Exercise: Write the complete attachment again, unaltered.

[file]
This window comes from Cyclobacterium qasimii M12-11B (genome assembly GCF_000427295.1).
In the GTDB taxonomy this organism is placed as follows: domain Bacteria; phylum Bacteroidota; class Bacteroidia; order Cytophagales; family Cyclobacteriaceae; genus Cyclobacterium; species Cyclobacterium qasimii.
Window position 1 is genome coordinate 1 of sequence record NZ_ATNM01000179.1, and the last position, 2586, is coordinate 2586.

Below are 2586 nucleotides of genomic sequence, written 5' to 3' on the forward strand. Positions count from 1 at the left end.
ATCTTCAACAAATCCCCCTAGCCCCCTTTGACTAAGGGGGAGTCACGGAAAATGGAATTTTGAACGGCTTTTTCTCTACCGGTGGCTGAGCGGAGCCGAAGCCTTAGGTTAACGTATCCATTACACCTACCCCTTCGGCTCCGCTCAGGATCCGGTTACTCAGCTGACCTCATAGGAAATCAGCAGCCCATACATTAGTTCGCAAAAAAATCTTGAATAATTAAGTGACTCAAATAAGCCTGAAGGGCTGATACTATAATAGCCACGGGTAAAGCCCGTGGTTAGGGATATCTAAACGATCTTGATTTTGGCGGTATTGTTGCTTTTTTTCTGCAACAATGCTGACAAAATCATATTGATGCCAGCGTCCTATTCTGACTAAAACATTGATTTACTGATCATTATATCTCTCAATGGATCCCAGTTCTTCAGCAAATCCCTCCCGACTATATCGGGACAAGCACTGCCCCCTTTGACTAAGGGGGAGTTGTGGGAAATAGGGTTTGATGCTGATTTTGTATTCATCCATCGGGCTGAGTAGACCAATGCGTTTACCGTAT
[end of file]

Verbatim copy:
This window comes from Cyclobacterium qasimii M12-11B (genome assembly GCF_000427295.1).
In the GTDB taxonomy this organism is placed as follows: domain Bacteria; phylum Bacteroidota; class Bacteroidia; order Cytophagales; family Cyclobacteriaceae; genus Cyclobacterium; species Cyclobacterium qasimii.
Window position 1 is genome coordinate 1 of sequence record NZ_ATNM01000179.1, and the last position, 2586, is coordinate 2586.

Below are 2586 nucleotides of genomic sequence, written 5' to 3' on the forward strand. Positions count from 1 at the left end.
ATCTTCAACAAATCCCCCTAGCCCCCTTTGACTAAGGGGGAGTCACGGAAAATGGAATTTTGAACGGCTTTTTCTCTACCGGTGGCTGAGCGGAGCCGAAGCCTTAGGTTAACGTATCCATTACACCTACCCCTTCGGCTCCGCTCAGGATCCGGTTACTCAGCTGACCTCATAGGAAATCAGCAGCCCATACATTAGTTCGCAAAAAAATCTTGAATAATTAAGTGACTCAAATAAGCCTGAAGGGCTGATACTATAATAGCCACGGGTAAAGCCCGTGGTTAGGGATATCTAAACGATCTTGATTTTGGCGGTATTGTTGCTTTTTTTCTGCAACAATGCTGACAAAATCATATTGATGCCAGCGTCCTATTCTGACTAAAACATTGATTTACTGATCATTATATCTCTCAATGGATCCCAGTTCTTCAGCAAATCCCTCCCGACTATATCGGGACAAGCACTGCCCCCTTTGACTAAGGGGGAGTTGTGGGAAATAGGGTTTGATGCTGATTTTGTATTCATCCATCGGGCTGAGTAGACCAATGCGTTTACCGTAT